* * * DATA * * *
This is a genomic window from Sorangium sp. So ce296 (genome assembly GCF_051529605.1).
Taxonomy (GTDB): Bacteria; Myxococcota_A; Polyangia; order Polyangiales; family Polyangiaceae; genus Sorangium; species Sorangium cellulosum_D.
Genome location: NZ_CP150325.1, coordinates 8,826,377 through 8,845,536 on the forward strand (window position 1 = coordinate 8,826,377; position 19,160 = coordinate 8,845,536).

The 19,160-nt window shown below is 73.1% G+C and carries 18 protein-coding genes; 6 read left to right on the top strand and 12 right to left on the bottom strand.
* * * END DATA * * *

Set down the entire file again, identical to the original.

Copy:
This is a genomic window from Sorangium sp. So ce296 (genome assembly GCF_051529605.1).
Taxonomy (GTDB): Bacteria; Myxococcota_A; Polyangia; order Polyangiales; family Polyangiaceae; genus Sorangium; species Sorangium cellulosum_D.
Genome location: NZ_CP150325.1, coordinates 8,826,377 through 8,845,536 on the forward strand (window position 1 = coordinate 8,826,377; position 19,160 = coordinate 8,845,536).

The 19,160-nt window shown below is 73.1% G+C and carries 18 protein-coding genes; 6 read left to right on the top strand and 12 right to left on the bottom strand.